In a bowl, beat together the eggs, milk, nutmeg, salt, pepper, and 2/3 cup of each of the cheeses. Pour the mixture over the cooked greens. Sprinkle with the remaining cheeses, cover with foil, and bake for 30 minutes. Uncover and bake for 10 to 15 minutes more, or until a knife inserted in the center comes out with only a few bits of creamy egg and cheese clinging to it.

    Let the omelet stand for 5 to 10 minutes before cutting it into wedges.
    Personal Note: I've probably mentioned it before, but they're spot on about frittatas being the clumsy girl's friend whereas standard French omelets, not so much. I happen to be lucky too because I actually prefer the heartiness and deeper flavor of frittatas over omelets (cross my heart, this is not a case of sour grapes). It feels like a good encapsulation of my active preference for coastal Spanish and Italian/"Mediterranean" approaches to cooking versus finicky inland French ones--I kind of don't give a fig about lighter-than-air fluffy textures or finessing ingredients into forms and textures unrecognizable from their natural states. I like really good basic fresh food that is relatively unfussed with, to be honest, just juxtaposed with interesting other ingredients for curious flavor. So anyway, frittata it is. And how nice and yes, portable and convenient. It's one of my go-to templates for when we've run out of fresh food and/or I anticipate a harried or uncertain evening; the fact you can make it fast with few ingredients and minimal pots and pans and then just let it sit 'til everyone has a moment to eat is great.

    Already knew about the usefulness of dumping leftover too-iffy-for-fresh-salad fridge greens into frittata, a good trick indeed. It was the inclusion of apple that really intrigued me--I've never put fruit in my eggs, and you know how much I like firsts when it comes to flavor pairings. And it just seemed like it made a lot of sense really--like a punchier sauteed-to-dripping-sweetness onion, you know? So I actually upped the apple here from the original recipe, and halved the amount of onion called for. Also did some cursory googling beforehand and discovered Martha Stewart has a good recipe that's very similar (makes sense; she seems a fan of fruit in dinner meals...her turkey burgers have sultanas in them, so good). Both Robert and I loved the outcome; it's not cloyingly sweet but definitely adds an unusual and welcome zing to the whole thing. The touch of nutmeg is great too. I highly recommend you try it if you've got an apple or two lying around.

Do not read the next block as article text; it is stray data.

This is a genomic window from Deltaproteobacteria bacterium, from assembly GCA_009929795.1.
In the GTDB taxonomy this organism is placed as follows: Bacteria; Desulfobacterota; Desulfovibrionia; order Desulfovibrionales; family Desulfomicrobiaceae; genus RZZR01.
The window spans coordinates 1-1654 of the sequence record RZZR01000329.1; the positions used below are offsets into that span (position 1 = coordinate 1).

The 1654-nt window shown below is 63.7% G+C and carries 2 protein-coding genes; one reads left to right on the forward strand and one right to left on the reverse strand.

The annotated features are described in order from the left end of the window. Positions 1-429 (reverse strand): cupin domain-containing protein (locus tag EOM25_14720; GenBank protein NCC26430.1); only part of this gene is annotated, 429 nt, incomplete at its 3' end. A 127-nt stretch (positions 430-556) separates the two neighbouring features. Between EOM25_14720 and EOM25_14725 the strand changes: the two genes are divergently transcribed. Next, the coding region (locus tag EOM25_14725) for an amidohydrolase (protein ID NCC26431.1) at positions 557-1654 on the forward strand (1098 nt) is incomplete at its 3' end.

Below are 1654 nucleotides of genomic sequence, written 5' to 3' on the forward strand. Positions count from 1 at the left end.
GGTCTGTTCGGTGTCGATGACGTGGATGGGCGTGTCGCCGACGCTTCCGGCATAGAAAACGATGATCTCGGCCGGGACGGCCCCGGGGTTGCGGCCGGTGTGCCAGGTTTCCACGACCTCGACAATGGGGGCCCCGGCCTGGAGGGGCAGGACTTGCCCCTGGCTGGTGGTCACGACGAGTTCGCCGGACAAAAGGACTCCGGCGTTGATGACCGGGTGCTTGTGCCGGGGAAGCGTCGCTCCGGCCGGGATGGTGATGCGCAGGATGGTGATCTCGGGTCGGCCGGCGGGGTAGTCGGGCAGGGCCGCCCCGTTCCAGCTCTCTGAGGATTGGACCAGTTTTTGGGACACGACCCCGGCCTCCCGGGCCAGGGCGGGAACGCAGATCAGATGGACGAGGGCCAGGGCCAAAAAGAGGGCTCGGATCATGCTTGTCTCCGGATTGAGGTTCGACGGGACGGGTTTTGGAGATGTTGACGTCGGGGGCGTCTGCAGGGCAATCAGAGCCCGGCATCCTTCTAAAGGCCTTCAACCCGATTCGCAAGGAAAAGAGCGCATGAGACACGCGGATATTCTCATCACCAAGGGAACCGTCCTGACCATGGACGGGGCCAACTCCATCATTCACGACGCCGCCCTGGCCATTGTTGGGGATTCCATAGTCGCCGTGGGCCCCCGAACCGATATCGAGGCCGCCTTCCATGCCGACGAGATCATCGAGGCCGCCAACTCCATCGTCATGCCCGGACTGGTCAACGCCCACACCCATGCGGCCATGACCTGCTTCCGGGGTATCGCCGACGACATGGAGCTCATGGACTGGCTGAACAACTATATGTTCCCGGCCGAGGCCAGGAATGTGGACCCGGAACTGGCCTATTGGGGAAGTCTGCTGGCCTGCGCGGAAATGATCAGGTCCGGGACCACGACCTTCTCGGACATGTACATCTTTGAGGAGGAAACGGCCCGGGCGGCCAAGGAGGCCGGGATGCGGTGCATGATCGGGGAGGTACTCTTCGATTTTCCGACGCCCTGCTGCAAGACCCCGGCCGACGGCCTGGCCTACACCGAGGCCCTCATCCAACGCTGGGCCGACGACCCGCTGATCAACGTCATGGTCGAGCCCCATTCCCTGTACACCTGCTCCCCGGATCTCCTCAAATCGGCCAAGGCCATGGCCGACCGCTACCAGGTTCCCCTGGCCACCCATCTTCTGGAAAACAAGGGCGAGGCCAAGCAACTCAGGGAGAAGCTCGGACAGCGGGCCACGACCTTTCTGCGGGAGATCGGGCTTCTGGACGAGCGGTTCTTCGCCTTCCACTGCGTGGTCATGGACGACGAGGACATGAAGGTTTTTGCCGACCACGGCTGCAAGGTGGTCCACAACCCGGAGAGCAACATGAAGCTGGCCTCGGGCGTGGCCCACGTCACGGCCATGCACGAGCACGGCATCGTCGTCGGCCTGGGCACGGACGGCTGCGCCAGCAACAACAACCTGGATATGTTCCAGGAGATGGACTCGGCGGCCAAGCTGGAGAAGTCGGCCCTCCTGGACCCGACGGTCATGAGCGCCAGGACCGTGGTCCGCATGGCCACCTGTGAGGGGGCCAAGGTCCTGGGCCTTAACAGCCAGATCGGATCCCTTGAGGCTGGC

I recommend using a nicely seasoned cast iron here. I know you can use other ovenproof skillets, but cast iron really is a wonder here, provided your seasoning's up to scratch. Ever since I found that cast iron-obsessed blogger via Mefi months ago my cast iron's been gorgeous and so much easier to work with. It really is non-stick, practically more so than any of the manufactured nonstick cookware I've used before. This frittata came right off the pan clean as could be, which is never quite the case when I use my other pan...and (not that it matters too much) it will keep the frittata nice and warm much longer, if you know it'll have to sit a while before you partake.

    The nice thing about frittata is that when it comes to filling there are no rules really save for things that obviously contribute significant moisture or whatever (say, frozen spinach). Don't have chard? Use something else and see if you like it. You probably will--it's generous that way.

    I also like how ironically we've wound up eating healthier lately BECAUSE we ran out of fresh food and are too busy right now to cook for long bouts or head to the grocery store (final week of school for R's half-semester)--we've inadvertently been eating tons of fruits and veggies at dinner because we ran out of meat a week ago, and produce is more forgiving anyway. A couple nights in a row we've sat down and it dawned on me in dinner alone we were getting the daily recommend "strive for 5" servings of produce. And it was easy and good too, because it's so much harder to fuck up cooking with fruits and veggies. We've had sparing bits of tuna and eggs and scatterings of various nuts and whole wheat grains (in the form of pasta, bread, etc.) to go with it all. Yum. Funny how eating even healthier than usual proved more convenient--a pleasant surprise.
    Italian Sausage and Red Sauce with Rice
    From Not Your Mother's Weeknight Cooking by Beth Hensperger

    This is real home cooking, but it is home cooking in Europe as well as in the United States. I love red sauce of any type over rice. To my surprise, my friend in France agreed with me. "Oh, we eat riz et tomates all the time!" she exclaimed. My love affair with the local market's homemade Italian sausage inspired m to add that to this sauce, and I vary the cheese, sometimes using Parmesan, other times Asiago or Pecorino-Romano. You don't even need the vegetables if you don't want them. There is a dash of juggling here: make the sauce first, then put on the rice, and finally cook the sausage.

    Serves 4.

    Cooking Method: Stovetop